The Transition from Daycare to a School-Based Program

A child who is transitioning from a childcare program into an educational setting can experience significant physical and emotional changes. Childcare is primarily custodial in nature, providing the basic needs for safety and wellbeing, whereas preschool and kindergarten have an educational focus.
Attending school for the first time brings with it new experiences, new teachers, a larger class size, and peers older in age. The physical environment is big and new, with desks and educational materials vs. the familiar toys at daycare.
The first 6 to 8 weeks of the school year is considered a transition period during which students are adapting socially and emotionally to their school environment. Montessori is an educational program: A three-hour morning session of lessons and activities (with an option for afternoon-care as needed). For young children of 3, 4 or 5 years old, this might be their first experience in a school setting. For those who have attended daycare, it will be a big change.
The good-bye at the door is the biggest step. Parents often comment that their child didn’t have a difficult time separating while attending their daycare, so can be confused why it seems harder to say good-bye in a school environment.
From the perspective of the teacher, it is probably more difficult on the parent than the child: Once the good-bye is over, children quickly become interested in their activities and are happy to be in the classroom – parents often do not get to see this positive outcome.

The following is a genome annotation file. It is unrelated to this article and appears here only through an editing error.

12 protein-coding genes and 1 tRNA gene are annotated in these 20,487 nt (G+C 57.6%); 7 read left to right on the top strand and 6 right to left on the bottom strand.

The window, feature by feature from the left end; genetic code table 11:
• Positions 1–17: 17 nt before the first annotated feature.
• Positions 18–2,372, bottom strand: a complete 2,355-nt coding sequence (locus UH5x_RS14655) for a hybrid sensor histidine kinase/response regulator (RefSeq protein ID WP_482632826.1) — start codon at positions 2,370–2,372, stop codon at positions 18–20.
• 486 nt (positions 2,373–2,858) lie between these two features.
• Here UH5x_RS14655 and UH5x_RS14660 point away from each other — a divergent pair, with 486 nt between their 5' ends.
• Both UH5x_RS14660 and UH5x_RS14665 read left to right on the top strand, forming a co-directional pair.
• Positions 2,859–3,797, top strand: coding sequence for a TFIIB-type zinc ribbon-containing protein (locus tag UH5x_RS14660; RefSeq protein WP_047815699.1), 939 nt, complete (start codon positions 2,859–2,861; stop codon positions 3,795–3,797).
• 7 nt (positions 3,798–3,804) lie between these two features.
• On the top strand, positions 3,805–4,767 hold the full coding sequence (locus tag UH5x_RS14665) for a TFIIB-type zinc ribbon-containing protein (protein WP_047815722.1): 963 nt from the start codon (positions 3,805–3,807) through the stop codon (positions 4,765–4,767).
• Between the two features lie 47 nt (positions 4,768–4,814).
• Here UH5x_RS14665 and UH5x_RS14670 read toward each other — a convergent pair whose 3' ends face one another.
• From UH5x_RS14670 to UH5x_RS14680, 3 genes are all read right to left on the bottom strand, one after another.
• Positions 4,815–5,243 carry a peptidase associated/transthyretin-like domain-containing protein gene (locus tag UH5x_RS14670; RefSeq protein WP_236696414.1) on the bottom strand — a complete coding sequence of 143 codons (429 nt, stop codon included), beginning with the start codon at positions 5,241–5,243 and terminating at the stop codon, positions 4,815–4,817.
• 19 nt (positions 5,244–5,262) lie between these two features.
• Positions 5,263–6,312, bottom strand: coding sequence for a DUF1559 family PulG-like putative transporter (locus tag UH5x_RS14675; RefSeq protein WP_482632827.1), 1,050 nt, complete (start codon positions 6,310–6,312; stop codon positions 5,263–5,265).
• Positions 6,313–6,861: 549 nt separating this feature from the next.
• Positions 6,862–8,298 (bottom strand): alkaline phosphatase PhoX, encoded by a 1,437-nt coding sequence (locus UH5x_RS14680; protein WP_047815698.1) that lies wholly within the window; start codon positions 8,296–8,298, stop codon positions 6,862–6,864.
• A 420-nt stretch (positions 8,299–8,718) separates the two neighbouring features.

Age 5


Age 4

The classroom is an educational environment that puts many expectations on the child:

  • Social and Emotional: The child is learning how to interact effectively with others and how to appropriately express her feelings during social interactions.

    Age 3

    Age 3

  • Language: The child is learning how to communicate effectively, learning and understanding new words.
  • Independence: The child is learning how to rely upon herself and how to accomplish routine tasks such as hand washing and dressing.
  • Fine Motor: The child is refining the small muscles of the fingers, toes and wrists.
  • Gross Motor: The child is participating in activities that invite movement and strengthen the large muscles in the arms, legs, torso and feet.
  • Cognitive: The child is learning how to use critical thinking and problem solving skills.

Suggestions for preparing your child for the transition into a school program:

  1. Talk about school at home before the transition, referring to the teacher(s) by name. Read books about children who are starting preschool: The Kissing Hand by Audrey Penn is a lovely example.
  2. Prepare yourself as the parent by reading any school literature that is available: the school handbook and policies, mission statement and goals, curriculum outline, etc.
  3. Expect some changes in your preschooler. While she is getting familiar with the new routine and schedule, she may be clingy or sad for a period of time. For some children the initial excitement of school makes the first days fun to go, then when the ‘honeymoon period’ is over, there can still be a period of hesitation to go.
  4. Consider also your own feelings about your child starting preschool. It’s normal to feel a bit anxious. Children can pick up on these feelings, so it can help to talk about how you are feeling with your partner or a friend.